Stefan Radovanovic has defied the odds by winning the 2017 Barry Round Medal for the Western Jets’ best-and-fairest.

Such a scenario would have been unthinkable for Radovanovic when he entered the TAC Cup season as a bottom-age player with a troubling recent injury history.

But he made his own luck through sheer persistence and hard work, taking out the top honour with 204 votes, seven clear of Lachlan Fogarty (197) and co-captain Nick Stuhldreier (180) came in third.

Jets coach Torin Baker said the win was an exciting one for the player.

“It’s rare that you see a bottom-ager win a TAC Cup club best-and-fairest,” Baker said.

“I think it’s only happened a couple of times at the Western Jets, so he’s in rare company.”

Radovanovic was on a modified training program leading up to the season.

Despite a limited pre-season, the 17-year-old managed to play 13 of the Jets’ 18 games with confidence, improving with every outing.

“He’s had a couple of years where he’d had not a lot of continuity with his football,” Baker said.

“One of the things with Stef that a lot of people don’t see – he’s had to be really diligent with his rehab and the amount of stretching that needs to be done to make sure that injuries don’t come back at him.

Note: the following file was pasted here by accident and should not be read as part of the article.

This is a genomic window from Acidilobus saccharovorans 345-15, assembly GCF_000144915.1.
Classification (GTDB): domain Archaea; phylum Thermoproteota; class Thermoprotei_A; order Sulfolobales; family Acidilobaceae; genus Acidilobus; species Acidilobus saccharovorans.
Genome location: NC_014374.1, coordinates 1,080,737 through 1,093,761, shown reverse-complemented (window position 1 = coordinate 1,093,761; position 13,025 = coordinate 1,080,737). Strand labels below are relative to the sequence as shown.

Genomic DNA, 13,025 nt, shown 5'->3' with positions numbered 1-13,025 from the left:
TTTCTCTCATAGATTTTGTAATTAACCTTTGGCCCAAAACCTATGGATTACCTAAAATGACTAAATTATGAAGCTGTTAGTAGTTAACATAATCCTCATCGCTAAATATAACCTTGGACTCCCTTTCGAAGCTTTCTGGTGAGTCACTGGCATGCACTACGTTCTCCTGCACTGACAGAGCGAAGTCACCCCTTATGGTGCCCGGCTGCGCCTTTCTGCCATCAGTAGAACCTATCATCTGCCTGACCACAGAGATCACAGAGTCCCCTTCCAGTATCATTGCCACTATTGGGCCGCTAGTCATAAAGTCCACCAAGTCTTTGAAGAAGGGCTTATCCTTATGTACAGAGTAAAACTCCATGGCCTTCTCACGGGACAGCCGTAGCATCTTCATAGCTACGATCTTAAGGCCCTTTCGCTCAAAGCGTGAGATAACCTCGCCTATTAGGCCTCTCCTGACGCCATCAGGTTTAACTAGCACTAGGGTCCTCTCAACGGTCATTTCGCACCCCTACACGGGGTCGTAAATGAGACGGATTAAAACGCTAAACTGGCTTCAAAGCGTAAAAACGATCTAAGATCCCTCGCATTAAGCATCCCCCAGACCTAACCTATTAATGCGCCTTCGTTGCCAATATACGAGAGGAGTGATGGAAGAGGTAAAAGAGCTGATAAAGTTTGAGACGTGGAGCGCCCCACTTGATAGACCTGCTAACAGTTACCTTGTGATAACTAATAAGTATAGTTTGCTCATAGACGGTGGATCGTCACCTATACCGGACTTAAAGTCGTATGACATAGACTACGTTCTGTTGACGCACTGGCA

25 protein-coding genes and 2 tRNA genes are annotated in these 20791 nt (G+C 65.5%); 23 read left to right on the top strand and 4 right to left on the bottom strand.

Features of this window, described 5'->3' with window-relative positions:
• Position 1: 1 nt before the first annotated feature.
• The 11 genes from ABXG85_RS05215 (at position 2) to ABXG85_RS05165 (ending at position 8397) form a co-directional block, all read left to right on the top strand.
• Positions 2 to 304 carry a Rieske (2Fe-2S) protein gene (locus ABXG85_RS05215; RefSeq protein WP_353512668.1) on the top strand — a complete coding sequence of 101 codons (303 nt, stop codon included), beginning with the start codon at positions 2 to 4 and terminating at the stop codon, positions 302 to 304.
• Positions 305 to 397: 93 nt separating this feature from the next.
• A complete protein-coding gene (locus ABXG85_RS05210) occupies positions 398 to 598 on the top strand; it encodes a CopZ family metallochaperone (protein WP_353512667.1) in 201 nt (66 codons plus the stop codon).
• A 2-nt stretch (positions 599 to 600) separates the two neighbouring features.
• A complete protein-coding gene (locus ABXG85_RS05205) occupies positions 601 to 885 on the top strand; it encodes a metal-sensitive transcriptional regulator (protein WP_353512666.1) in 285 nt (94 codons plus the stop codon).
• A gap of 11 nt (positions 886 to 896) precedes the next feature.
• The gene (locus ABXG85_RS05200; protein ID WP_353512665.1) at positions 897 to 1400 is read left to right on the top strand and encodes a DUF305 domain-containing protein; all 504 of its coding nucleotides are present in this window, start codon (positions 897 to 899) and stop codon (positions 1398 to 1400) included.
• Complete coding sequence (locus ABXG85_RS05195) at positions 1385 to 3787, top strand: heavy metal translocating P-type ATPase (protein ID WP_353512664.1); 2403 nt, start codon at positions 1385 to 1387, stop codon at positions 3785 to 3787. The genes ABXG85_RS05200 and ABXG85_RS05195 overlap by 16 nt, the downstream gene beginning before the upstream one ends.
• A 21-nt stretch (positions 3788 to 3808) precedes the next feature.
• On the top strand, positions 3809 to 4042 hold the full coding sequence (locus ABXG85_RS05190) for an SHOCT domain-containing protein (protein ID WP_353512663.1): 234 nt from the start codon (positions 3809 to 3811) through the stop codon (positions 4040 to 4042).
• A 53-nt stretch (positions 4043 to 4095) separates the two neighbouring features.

“From the moment he resumed playing footy this season, he hasn’t really missed a beat.

“He just got better and better through the middle part of the season.”

Radovanovic started the season as rebounding defender, but has evolved into one of the Western Jets’ best utilities.

The Keilor product impressed with his ability to play on talls and smalls in the defensive 50 and was damaging with his defensive exits.

“He’s around the 190-centimetre mark, but his ability to play on a variety of players makes him very valuable,” Baker said.

“He played on players that were almost 200 centimetres and then he’d play on players who were 175 centimetres.

“You look at a Ben Stratton at Hawthorn, who plays on talls and smalls – he’s in that sort of mould.”

As the season wore on, Radovanovic moved into the midfield.

His run, carry and tenacity were a feature, complemented by his tidy ball use.

“He’s got great run and carry and that comes through his speed,” Baker said.

“He’s really hard to tackle – he’s just a strong body and a neat kick.

“He’s got some really good offensive elements.”

With another year of under-18 football to come, Radovanovic will undoubtedly be closely monitored by the AFL scouts.

He will get one more chance to impress the recruiters this season when he takes to the field on Friday in the under-17 future stars game at Simonds Stadium.

Radovanovic will take on the nation’s best under-17 boys along with promising Jets teammates Buku Khamis and Zak Butters.

Jets top-ager Lachlan Fogarty will play in the under-18 all-star game at the MCG on grand final day.